Can kitchen fight cancer? Dementia? Death?


Put simply, yes.

What you eat can benefit your health beyond your waistline. Think of reducing your risk of cancer, helping you deal with depression and anxiety, or even improving your brain power.

“What we eat not only nourishes and strengthens our bodies, but can also help us feel better,” explains Dr. Lori Walsh, Medical Director of the Center for Health and Integrative Medicine at Advocate Good Shepherd Hospital. “For example, a diet high in tomatoes can help us reduce inflammation, cancer and cardiovascular disease.”

As part of her practice, Walsh embraces culinary medicine, an area that combines nutrition and the culinary arts to prepare quick, inexpensive meals that taste good and benefit your health and vitality.

“Culinary medicine is powered by data,” Walsh continues. “And more importantly, it’s a health prescription that anyone can understand and own.” It empowers you to take control of your health by becoming more aware of how you fuel your body and family over the long term.”

In general, Walsh recommends a plant-based diet that incorporates the traditional flavors and cooking methods of the Mediterranean region. Remember to eat mostly whole grains, vegetables, legumes, fruits, nuts, seeds, herbs and spices, with some fish, seafood, dairy and poultry in moderation.

This diet reduces the risk of heart disease, depression, dementia, diabetes and all-cause mortality. For example, olive oil, the main source of added fat in a Mediterranean diet, has been shown to have antidepressant properties while lowering cholesterol.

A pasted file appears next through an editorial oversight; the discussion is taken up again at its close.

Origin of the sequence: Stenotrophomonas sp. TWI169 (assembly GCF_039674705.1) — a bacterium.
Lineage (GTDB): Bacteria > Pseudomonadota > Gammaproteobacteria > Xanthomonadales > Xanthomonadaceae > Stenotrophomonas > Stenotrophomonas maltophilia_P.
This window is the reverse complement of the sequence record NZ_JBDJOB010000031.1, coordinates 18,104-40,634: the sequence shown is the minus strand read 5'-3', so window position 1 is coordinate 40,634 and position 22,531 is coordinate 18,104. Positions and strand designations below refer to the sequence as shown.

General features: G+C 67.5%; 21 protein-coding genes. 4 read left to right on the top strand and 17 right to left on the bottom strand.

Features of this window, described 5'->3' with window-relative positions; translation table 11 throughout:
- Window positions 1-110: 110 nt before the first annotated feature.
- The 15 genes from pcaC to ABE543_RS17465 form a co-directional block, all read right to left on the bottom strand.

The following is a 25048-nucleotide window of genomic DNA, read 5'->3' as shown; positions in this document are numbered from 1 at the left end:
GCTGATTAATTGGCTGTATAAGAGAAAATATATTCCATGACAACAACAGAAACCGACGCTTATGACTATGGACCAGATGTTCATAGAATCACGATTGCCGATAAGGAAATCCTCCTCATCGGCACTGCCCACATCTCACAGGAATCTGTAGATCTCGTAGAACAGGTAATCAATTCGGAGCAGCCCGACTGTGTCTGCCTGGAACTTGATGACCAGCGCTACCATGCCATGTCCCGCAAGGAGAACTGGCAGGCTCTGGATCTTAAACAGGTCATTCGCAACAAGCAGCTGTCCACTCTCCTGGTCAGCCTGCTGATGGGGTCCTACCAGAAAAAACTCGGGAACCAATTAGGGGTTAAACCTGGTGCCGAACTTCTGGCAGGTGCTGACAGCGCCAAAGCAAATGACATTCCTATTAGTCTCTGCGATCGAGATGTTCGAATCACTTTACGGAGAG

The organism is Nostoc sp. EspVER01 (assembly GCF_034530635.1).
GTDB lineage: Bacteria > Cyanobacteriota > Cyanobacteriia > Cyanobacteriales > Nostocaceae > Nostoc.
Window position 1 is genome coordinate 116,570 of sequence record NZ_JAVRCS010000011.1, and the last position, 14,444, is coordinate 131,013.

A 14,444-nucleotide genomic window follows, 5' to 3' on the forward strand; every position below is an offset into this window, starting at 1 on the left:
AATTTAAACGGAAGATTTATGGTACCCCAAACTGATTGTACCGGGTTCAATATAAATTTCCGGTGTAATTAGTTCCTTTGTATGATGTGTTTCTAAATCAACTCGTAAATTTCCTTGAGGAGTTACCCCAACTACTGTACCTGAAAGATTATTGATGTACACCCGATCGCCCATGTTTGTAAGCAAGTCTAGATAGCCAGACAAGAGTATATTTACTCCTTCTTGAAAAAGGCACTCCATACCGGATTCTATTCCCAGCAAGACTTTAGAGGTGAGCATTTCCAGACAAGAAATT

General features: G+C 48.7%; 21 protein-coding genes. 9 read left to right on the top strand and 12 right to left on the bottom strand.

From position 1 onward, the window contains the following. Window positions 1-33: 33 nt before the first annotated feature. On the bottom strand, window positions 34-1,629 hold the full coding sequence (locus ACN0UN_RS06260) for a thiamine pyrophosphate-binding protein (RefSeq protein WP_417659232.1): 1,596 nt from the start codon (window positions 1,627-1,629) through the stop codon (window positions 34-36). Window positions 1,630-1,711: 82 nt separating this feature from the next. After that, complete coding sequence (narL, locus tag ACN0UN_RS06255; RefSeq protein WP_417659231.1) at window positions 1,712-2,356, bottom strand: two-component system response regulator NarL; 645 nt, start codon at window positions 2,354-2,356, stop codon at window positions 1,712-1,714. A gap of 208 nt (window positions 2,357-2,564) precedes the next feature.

While some see dieting as a chore, Walsh is quick to add that thinking differently about our diet doesn’t have to be boring, tiring, or hard.

“Gardens produce year-round, and eating seasonally is a wonderful option,” encourages Walsh. “It may mean a little more planning or creativity in the kitchen, but too often we fall into an eating pattern. Don’t be afraid to try a new combination or incorporate the available products into a favorite recipe. Gather your ingredients and get started.”

Even small changes can have big benefits. Walnuts have been shown to improve cognitive function and reduce the risk of depression and other illnesses, so swap them out for your pesto recipe. If you’re craving something sweet, Walsh suggests sticking to naturally occurring sugars in fruit, which are also packed with fiber.

“Slow, gradual changes are permanent changes,” she insists. “By gradually increasing your intake of whole grains, vegetables and fruits, you can lay a strong foundation for your new lifestyle. Nothing is off limits, but we know that some foods are better choices than others.”

Are you trying to watch your weight? Take a free online quiz here to learn more about your healthy weight range.


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